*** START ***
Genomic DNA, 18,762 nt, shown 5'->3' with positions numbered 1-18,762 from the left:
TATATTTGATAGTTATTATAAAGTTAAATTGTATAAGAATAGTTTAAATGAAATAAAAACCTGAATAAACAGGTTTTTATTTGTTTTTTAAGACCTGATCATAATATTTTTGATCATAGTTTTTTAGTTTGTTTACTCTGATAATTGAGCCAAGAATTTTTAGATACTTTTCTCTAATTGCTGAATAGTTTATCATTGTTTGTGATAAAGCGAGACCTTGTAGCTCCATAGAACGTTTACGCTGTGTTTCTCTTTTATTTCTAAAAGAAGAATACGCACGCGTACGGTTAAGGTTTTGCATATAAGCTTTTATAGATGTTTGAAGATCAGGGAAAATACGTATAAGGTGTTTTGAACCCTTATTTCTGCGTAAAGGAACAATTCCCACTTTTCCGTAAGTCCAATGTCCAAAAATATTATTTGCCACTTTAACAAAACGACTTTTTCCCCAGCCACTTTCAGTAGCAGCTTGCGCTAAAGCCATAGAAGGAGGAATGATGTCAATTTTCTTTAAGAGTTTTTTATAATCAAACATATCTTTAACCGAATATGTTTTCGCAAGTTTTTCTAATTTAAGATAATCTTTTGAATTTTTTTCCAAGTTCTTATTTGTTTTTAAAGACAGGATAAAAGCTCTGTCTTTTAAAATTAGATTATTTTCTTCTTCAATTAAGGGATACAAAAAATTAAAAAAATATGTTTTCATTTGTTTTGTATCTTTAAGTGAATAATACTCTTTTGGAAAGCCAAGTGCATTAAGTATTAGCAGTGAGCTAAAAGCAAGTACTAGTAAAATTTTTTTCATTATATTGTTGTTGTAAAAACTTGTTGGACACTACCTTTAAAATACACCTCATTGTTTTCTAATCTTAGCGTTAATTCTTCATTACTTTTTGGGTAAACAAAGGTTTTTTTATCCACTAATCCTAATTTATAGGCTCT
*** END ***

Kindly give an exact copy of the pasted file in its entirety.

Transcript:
Genomic DNA, 18,762 nt, shown 5'->3' with positions numbered 1-18,762 from the left:
TATATTTGATAGTTATTATAAAGTTAAATTGTATAAGAATAGTTTAAATGAAATAAAAACCTGAATAAACAGGTTTTTATTTGTTTTTTAAGACCTGATCATAATATTTTTGATCATAGTTTTTTAGTTTGTTTACTCTGATAATTGAGCCAAGAATTTTTAGATACTTTTCTCTAATTGCTGAATAGTTTATCATTGTTTGTGATAAAGCGAGACCTTGTAGCTCCATAGAACGTTTACGCTGTGTTTCTCTTTTATTTCTAAAAGAAGAATACGCACGCGTACGGTTAAGGTTTTGCATATAAGCTTTTATAGATGTTTGAAGATCAGGGAAAATACGTATAAGGTGTTTTGAACCCTTATTTCTGCGTAAAGGAACAATTCCCACTTTTCCGTAAGTCCAATGTCCAAAAATATTATTTGCCACTTTAACAAAACGACTTTTTCCCCAGCCACTTTCAGTAGCAGCTTGCGCTAAAGCCATAGAAGGAGGAATGATGTCAATTTTCTTTAAGAGTTTTTTATAATCAAACATATCTTTAACCGAATATGTTTTCGCAAGTTTTTCTAATTTAAGATAATCTTTTGAATTTTTTTCCAAGTTCTTATTTGTTTTTAAAGACAGGATAAAAGCTCTGTCTTTTAAAATTAGATTATTTTCTTCTTCAATTAAGGGATACAAAAAATTAAAAAAATATGTTTTCATTTGTTTTGTATCTTTAAGTGAATAATACTCTTTTGGAAAGCCAAGTGCATTAAGTATTAGCAGTGAGCTAAAAGCAAGTACTAGTAAAATTTTTTTCATTATATTGTTGTTGTAAAAACTTGTTGGACACTACCTTTAAAATACACCTCATTGTTTTCTAATCTTAGCGTTAATTCTTCATTACTTTTTGGGTAAACAAAGGTTTTTTTATCCACTAATCCTAATTTATAGGCTCT